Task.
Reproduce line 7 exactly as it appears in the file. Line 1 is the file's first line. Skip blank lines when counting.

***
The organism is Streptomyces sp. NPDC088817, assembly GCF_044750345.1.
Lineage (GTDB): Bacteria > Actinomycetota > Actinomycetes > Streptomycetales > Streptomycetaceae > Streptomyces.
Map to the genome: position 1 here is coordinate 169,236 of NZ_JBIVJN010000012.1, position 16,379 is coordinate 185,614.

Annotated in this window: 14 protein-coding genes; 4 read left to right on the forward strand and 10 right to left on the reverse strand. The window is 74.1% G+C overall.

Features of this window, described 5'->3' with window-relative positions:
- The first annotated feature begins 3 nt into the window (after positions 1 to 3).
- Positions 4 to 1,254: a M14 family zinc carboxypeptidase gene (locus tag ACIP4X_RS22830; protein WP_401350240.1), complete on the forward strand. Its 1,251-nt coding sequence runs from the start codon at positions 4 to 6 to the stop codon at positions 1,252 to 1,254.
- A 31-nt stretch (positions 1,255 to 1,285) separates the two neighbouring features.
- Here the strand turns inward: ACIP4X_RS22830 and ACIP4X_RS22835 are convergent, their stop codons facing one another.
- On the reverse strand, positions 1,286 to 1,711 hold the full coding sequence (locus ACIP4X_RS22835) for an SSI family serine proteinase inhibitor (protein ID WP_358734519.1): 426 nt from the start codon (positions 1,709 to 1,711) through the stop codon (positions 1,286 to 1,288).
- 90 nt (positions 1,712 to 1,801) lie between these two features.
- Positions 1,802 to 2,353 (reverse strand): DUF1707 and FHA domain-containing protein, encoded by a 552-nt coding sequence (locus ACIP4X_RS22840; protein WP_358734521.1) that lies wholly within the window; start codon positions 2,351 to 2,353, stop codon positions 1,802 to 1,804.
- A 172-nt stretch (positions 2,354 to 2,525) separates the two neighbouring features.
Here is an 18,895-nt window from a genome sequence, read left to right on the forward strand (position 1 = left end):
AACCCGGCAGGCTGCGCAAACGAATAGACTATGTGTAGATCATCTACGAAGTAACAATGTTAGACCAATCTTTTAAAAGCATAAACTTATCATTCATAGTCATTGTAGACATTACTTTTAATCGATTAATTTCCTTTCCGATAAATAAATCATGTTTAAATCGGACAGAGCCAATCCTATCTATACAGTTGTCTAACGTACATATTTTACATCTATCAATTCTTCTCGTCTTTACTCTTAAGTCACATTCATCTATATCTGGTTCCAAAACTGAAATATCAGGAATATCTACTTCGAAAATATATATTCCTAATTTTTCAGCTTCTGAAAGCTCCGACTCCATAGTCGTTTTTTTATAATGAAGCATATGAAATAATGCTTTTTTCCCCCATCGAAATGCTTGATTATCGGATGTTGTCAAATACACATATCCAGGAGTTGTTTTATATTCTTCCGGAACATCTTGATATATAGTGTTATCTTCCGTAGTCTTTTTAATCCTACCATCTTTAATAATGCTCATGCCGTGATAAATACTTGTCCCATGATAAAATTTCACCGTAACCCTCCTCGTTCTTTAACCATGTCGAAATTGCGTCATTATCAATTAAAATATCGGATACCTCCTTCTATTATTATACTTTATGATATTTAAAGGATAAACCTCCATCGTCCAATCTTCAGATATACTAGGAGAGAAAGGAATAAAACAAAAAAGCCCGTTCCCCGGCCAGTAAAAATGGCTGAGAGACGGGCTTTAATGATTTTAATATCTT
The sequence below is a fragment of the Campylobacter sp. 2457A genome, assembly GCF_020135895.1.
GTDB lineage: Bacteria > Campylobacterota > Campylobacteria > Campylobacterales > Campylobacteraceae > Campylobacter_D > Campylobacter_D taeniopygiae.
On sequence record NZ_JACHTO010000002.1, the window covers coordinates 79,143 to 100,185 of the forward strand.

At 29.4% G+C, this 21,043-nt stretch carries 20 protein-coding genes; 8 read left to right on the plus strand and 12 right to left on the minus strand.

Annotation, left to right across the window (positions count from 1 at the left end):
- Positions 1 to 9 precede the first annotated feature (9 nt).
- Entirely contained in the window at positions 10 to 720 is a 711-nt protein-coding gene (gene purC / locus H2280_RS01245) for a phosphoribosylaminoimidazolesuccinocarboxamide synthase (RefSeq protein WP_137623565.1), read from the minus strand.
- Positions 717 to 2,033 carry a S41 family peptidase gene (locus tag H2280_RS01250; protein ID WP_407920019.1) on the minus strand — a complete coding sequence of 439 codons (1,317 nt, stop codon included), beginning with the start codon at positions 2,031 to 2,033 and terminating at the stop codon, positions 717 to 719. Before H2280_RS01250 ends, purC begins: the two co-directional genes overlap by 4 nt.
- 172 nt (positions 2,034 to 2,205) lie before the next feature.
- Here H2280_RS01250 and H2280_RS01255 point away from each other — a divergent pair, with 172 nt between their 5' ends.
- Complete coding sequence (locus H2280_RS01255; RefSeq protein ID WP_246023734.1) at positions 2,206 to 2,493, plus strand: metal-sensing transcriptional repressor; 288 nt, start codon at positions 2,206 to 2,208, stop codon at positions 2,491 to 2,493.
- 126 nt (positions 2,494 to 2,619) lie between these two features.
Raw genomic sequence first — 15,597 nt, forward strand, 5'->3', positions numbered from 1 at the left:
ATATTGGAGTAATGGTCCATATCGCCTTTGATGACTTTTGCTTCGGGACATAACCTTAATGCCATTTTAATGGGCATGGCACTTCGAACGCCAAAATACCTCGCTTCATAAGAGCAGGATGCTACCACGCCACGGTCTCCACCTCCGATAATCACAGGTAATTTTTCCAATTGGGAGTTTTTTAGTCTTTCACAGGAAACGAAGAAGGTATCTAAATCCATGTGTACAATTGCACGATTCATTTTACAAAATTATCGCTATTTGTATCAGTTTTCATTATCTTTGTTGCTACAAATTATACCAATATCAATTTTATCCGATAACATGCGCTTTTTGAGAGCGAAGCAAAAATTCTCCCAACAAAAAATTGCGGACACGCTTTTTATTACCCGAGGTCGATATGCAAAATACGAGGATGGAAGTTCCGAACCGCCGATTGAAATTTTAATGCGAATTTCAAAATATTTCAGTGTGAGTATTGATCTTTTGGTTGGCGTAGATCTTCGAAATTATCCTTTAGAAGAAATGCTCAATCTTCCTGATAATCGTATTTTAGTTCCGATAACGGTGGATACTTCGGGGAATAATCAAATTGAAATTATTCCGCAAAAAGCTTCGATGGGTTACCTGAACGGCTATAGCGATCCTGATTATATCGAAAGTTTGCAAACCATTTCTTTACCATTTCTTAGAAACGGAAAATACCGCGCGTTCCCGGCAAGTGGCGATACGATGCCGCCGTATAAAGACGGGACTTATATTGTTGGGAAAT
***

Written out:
- Positions 4 to 1,254: a M14 family zinc carboxypeptidase gene (locus tag ACIP4X_RS22830; protein WP_401350240.1), complete on the forward strand. Its 1,251-nt coding sequence runs from the start codon at positions 4 to 6 to the stop codon at positions 1,252 to 1,254.